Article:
Contractors and subcontractors sharing a construction site with an employer engaged in a labor dispute with a union have long struggled to maintain their neutrality in the matter, hoping their employees do not become embroiled in the dispute. Congress has recognized the right of such neutral employers (and their employees) to be free from union coercion in such situations, as illustrated by the National Labor Relations Act prohibition against so-called "secondary activity" (e.g., union picketing a neutral employer for the purpose of instigating a work stoppage to compel the employer to cease doing business with the primary employer in the labor dispute).
Long ago, the Board ruled that, at a common access construction site, a primary employer engaged in a labor dispute with a union can be separated from neutral employers with the use of "reserve gates." Insofar as the employees of the primary employer are separate from the employees of the neutral employers, picket-line activity must be limited to the primary employer gate. This system ensures the free flow of commerce by permitting neutral employers and employees to avoid "crossing" a picket line to attend work. If picketing strays from a validly established reserve gate, it is presumed to be unlawfully motivated. Sailors Union (Moore Dry Dock), 92 NLRB 547 (1950).
The very reasoning behind these rules is being attacked by the NLRB. Last September, the Board found in Carpenters Local 1506 (Eliason & Knuth of Arizona, Inc.), 355 NLRB No. 159 (2010), that large, 20-foot banners declaring "shame" on a employer neutral to a labor dispute "lacked the element of confrontation . . . central to our concept of picketing." Because the NLRB found that the giant banners were not picketing, it concluded in Eliason & Knuth that the conduct was permitted under the Act. That decision established the illogical premise that two individuals walking in a five-foot circle with 8-1/2" x 11" signs on sticks is more coercive than a 20 x 4 foot banner with enormous lettering declaring "shame" on a neutral employer.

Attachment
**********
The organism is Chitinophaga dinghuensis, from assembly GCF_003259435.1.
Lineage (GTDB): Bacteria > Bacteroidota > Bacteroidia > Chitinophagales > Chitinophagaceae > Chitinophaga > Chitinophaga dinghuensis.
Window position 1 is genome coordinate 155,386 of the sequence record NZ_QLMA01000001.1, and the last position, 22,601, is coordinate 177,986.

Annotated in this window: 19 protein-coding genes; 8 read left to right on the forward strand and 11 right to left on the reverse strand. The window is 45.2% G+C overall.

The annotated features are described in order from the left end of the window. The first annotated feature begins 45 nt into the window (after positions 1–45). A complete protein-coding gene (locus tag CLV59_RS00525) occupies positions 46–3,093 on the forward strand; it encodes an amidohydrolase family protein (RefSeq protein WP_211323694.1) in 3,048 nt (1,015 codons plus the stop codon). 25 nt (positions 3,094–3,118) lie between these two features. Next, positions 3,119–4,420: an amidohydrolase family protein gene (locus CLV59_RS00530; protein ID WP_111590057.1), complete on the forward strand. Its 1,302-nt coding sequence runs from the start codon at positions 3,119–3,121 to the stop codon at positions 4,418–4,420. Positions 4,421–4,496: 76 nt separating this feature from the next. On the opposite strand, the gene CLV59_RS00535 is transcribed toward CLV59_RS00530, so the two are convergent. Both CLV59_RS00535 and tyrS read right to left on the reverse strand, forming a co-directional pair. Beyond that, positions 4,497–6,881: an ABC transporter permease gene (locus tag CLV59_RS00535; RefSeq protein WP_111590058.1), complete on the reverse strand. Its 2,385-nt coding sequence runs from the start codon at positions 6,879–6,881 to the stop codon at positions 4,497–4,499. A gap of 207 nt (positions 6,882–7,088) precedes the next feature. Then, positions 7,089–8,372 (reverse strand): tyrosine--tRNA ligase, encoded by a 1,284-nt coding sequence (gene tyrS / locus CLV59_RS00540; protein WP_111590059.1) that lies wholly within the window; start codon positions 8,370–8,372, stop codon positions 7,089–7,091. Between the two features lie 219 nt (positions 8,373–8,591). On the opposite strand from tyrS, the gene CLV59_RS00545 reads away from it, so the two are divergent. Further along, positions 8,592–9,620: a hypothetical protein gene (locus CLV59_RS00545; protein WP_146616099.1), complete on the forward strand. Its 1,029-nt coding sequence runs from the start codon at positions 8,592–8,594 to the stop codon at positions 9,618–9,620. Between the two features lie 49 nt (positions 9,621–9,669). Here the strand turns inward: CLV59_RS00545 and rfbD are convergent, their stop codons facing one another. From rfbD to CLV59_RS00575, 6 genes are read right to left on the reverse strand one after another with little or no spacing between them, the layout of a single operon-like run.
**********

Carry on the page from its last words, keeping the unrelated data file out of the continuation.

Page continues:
On February 3, 2011, in Southwest Reg'l Council of Carpenters (New Star Gen. Contractors, Inc.), 356 NLRB No. 88 (2011), the Board made matters worse for construction employers by determining that these giant banners could be placed anywhere on private common-access construction sites without "coercing" neutral employers or employees. In addition to reiterating its prior holding that the giant banners did not constitute "picketing," the NLRB held that the banners could not be considered an unlawful "signal" to employees to withhold service at a private, common-access construction site.
In New Star, the Board explicitly found that the banners did not have to be maintained only at the reserve gate, but could be lawfully present at other gates. While the Board denied holding that such banners could never be a "signal" (picket) to employees to withhold service, it held that absent other evidence indicating an unlawful inducement or encouragement to engage in a work stoppage, the banners did not violate the law.
Under this decision, unions will undoubtedly argue that they are permitted to erect giant banners at any gate of a private construction site. Such union conduct will break a reserve gate system, in an attempt to cause a "shut down" of work for all employers/employees.
We continue to advise clients to utilize reserve gates in these circumstances, and we are hopeful the courts will directly address the NLRB's ruling or reject it in a Section 303 action for damages.